Understanding hash codes

On more than one occasion, I've seen someone ask a question like this:

I have some procedure that generates strings dynamically, and I want a formula that takes a string and produces a small unique identifer for that string (a hash code), such that two identical strings have the same identifier, and that if two strings are different, then they will have different identifiers. I tried String.GetHashCode(), but there were occasional collisions. Is there a way to generate a hash code that guarantees uniqueness?

If you can restrict the domain of the strings you're hashing, you can sometimes squeak out uniqueness. For example, if the domain is a finite set, you can develop a so-called perfect hash which guarantees no collisions among the domain strings.

In the general case, where you do not know what strings you are going to be hashing, this is not possible. Suppose your hash code is a 32-bit value. This means that there are 232 possible hash values. But there are more than 232 possible strings. Therefore, by the pigeonhole principle, there must exist at least two strings with the same hash code.

One little-known fact about the pigeonhole principle is that it has nothing to do with pigeons. The term "pigeonhole" refers to a small compartment in a desk into which items such as papers or letters are distributed. (Hence the verb "to pigeonhole": To assign a category, often based on gross generalization.) The pigeonhole principle, then, refers to the process of sorting papers into pigeonholes, and not the nesting habits of members of the family Columbidae.

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1. Dr Pizza says:

"One little-known fact about the pigeonhole principle is that it has nothing to do with pigeons"

Erm. Yes it does. The desk compartments are named for their similarity to the compartments in pigeon lofts.

2. DavidK says:

Pigeonhole may mean a small compartment, but it is derived from postal uses, in which posts is deposited in a small compartment during sorting.

This itself is derived from pigeons, as pigeon messenger services is the link to postal services. Messenger pigeons belonging to various districts would be housed in one system of compartments, and you would deposit your message in the compartment, and the pigeon keeper would attach it to the bird and release it.

So it is derived from pigeons, just indirectly.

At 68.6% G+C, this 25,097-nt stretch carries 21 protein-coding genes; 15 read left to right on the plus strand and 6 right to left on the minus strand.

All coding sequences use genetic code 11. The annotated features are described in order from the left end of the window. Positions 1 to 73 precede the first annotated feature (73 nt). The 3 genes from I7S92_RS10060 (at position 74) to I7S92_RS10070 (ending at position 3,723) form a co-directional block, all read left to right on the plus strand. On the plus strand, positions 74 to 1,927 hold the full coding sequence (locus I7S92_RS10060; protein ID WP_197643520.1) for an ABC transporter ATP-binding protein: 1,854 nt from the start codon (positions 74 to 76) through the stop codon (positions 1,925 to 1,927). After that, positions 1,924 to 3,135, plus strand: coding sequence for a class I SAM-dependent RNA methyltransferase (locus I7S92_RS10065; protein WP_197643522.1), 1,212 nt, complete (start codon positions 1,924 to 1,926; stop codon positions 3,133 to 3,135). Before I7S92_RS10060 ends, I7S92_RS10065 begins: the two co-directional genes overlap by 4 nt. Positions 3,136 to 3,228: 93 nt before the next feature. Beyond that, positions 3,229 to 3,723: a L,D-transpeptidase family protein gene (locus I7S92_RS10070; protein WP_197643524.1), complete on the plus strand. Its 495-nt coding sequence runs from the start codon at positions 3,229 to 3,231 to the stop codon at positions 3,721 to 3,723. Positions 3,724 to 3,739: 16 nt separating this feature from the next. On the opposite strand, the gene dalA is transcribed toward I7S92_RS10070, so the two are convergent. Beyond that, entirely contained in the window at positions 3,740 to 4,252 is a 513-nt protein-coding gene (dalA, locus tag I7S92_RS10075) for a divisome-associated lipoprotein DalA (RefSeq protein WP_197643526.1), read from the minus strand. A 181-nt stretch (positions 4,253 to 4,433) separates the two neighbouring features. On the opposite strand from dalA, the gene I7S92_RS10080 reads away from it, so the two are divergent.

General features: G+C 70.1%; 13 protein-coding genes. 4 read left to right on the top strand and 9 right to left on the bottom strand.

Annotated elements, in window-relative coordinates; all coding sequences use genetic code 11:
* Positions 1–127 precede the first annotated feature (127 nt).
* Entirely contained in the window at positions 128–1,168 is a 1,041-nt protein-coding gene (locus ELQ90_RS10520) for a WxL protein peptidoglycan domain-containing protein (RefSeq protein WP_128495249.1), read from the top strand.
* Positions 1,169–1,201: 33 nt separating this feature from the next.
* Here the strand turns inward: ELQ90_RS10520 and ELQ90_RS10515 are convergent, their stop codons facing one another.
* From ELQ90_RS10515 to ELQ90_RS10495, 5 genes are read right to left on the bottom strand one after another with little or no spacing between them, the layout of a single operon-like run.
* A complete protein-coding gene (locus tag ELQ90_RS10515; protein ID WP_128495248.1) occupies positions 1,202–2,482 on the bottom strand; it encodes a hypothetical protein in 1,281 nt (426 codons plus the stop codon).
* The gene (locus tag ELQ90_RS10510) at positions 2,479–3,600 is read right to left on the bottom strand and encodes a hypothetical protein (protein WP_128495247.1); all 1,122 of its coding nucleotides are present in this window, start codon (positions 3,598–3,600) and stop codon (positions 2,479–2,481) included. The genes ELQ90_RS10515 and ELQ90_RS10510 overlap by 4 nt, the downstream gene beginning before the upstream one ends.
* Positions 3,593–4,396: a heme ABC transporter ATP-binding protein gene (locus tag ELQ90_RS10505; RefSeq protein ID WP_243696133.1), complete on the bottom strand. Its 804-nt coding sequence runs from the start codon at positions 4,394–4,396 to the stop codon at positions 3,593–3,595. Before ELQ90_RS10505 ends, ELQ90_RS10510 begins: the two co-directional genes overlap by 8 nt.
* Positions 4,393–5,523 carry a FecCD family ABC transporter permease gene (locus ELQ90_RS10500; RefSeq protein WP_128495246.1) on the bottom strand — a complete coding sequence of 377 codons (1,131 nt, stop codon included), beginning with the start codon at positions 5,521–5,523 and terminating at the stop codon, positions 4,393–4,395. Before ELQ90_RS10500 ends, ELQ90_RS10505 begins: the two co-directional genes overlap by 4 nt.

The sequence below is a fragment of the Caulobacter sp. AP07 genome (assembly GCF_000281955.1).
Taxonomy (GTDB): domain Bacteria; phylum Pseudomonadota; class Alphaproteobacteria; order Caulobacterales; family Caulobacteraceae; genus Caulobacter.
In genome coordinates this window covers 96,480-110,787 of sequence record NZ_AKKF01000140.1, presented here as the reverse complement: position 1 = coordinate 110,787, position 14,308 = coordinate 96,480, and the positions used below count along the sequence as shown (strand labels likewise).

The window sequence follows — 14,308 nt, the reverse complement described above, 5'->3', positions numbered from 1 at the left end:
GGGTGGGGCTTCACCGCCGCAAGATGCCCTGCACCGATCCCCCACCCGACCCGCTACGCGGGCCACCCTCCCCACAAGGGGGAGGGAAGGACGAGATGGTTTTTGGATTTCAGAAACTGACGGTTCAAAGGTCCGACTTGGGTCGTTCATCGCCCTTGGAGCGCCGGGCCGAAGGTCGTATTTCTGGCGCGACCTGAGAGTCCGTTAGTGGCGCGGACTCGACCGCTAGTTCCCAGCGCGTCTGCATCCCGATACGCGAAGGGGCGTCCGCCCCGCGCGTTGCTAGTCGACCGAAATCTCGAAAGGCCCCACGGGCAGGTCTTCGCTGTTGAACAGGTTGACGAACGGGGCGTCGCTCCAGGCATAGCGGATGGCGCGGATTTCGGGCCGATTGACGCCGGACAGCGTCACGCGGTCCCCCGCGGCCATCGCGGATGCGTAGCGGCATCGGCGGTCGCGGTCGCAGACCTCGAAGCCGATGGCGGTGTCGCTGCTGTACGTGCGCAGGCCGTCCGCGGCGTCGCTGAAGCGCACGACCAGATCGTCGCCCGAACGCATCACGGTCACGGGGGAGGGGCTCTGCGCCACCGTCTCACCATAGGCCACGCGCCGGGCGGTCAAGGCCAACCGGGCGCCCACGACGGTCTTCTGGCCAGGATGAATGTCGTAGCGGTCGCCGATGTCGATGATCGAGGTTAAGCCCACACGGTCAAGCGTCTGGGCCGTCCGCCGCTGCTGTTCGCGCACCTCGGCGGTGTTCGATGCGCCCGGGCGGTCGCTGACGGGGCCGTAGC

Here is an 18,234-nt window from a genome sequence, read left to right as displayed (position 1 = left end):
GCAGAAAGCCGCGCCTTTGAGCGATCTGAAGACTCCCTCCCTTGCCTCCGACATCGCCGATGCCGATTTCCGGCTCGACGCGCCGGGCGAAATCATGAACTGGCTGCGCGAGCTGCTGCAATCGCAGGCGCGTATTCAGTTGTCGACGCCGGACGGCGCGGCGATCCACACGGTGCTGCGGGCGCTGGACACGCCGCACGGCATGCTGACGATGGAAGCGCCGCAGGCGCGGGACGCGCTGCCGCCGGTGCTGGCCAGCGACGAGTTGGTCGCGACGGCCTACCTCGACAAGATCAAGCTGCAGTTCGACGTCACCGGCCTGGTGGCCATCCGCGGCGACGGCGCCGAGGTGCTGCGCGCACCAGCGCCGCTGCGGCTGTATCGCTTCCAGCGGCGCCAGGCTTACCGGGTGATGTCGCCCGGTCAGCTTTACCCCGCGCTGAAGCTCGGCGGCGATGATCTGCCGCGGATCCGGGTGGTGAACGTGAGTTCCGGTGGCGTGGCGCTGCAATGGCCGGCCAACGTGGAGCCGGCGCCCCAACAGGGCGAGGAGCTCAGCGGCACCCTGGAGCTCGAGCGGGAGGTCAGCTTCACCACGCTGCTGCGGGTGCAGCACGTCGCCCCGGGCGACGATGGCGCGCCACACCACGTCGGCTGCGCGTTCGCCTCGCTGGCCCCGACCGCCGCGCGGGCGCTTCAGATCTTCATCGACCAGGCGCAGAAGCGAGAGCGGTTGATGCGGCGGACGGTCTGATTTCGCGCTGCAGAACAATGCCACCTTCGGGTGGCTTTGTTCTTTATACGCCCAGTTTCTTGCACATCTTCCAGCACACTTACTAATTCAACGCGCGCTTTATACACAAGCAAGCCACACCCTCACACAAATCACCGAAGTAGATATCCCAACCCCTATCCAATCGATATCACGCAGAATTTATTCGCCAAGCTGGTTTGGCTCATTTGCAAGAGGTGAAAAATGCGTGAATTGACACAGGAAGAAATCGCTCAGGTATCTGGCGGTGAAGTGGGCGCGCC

Your statement remains me of one made at the Office 12 TAP recently. In regards to Dog Food #4 of the build of Office it was remarked by the presenter (Head of Office, used to be Head of Project, forgotten his name… Chris Cappasella perhaps?) that he had no idea where "Dogfood" came from, and he appears to have mis-applied it anyway.

Dogfooding comes from Mars Confectionary in the UK. Whereby everyday the management and board members would go to the factory floor and sample each and every product as a quality test. At the time they also made dog food, and they would sample that too… thus was coined the phrase "Eat your own dog food", and from that comes "Dogfood" as a general term meaning to consume your own output, in coding it should ideally mean that Mr Gates would also use Office 12, freak about things that broke and get them fixed before they’re sold.

Some etymology for you :)

3. Duh on me. It comes ultimately from pigeons but indirectly…

4. DavidK says:

No worries… how’s your Swedish coming along btw?

That was actually how I first stumbled onto your blog even though I read a fair few of the MSDN blogs, work for a partner, etc.

I’m just trying the Level 1 Rosetta Stone course, I’ll let you know how it goes if you like.

My attempts at evening class were terrible, I could blame the teacher for not knowing the grammar or etymology, but that’s just making excuses.

Have you ever checked out Francis Strand? http://www.francisstrand.blogspot.com/ That helps, but maybe not as much as exposure does.

My big problem now is how to combine cycling (which I do in London) with living in Gothenburg (which I hopefully will do very shortly). It’s a problem because unlike sidewalks that attack momentarily, they suffer from severe winters that attack for about 4 months of the year. Might end up hacking a heated blanket into some sort of biking suit and powere by dymo!

5. Pseudo Masochist says:

My God, somebody break out the bubbly! This is the first Raymond Chen technical topic that I not only understood completely, but knew everything that you wrote before reading the article.

I guess even a blind squirrel finds a nut every once in a while. :)

6. The English language is much more poetic than the French language for this matter. In French, this is known as ‘le principe des tiroirs’, which translates to ‘the drawers principle’. Much less poetic than this pigeon story !

BTW, Pseudo Masochist, did you also know the etimology of pigeonhole ? ;-)

7. michkap says:

Reminds me if a post of mine explaining why GetHashCode() in the .NET Framework was not really the right solution for string indexes….

http://blogs.msdn.com/michkap/archive/2005/02/18/376009.aspx

8. Back to original task of creating

sting-to-numeric-id functions/maps.

Ternary search trees are generally better approach for that (compact and fast) and do no require non-deterministic hash functions.

Tested by myself on real tasks (HTML/DOM parsing/rendering). Indeed, it shows significant gains in some cases. Especially in places where hash function were not designed properly.

In general it is hard to create good hash functions – it’s design is a serious research as a rule.

Canonical TST paper:

http://www.cs.princeton.edu/~rs/strings/

And about perfect hashes. There is a well known utility named gperf.exe (google:gperf.exe) – it allows to generate automaticly perfect and minimal string-to-id functions for C/C++.

9. Ytram says:

I’m posting this here just because it’s your last tech entry. Here the past 3 or 4 weeks, I have been getting duplicate entries from you, 15 at a time. Your 15 most recent entries get resent to my aggregator, and a minute or two later I get them again, 30 in all.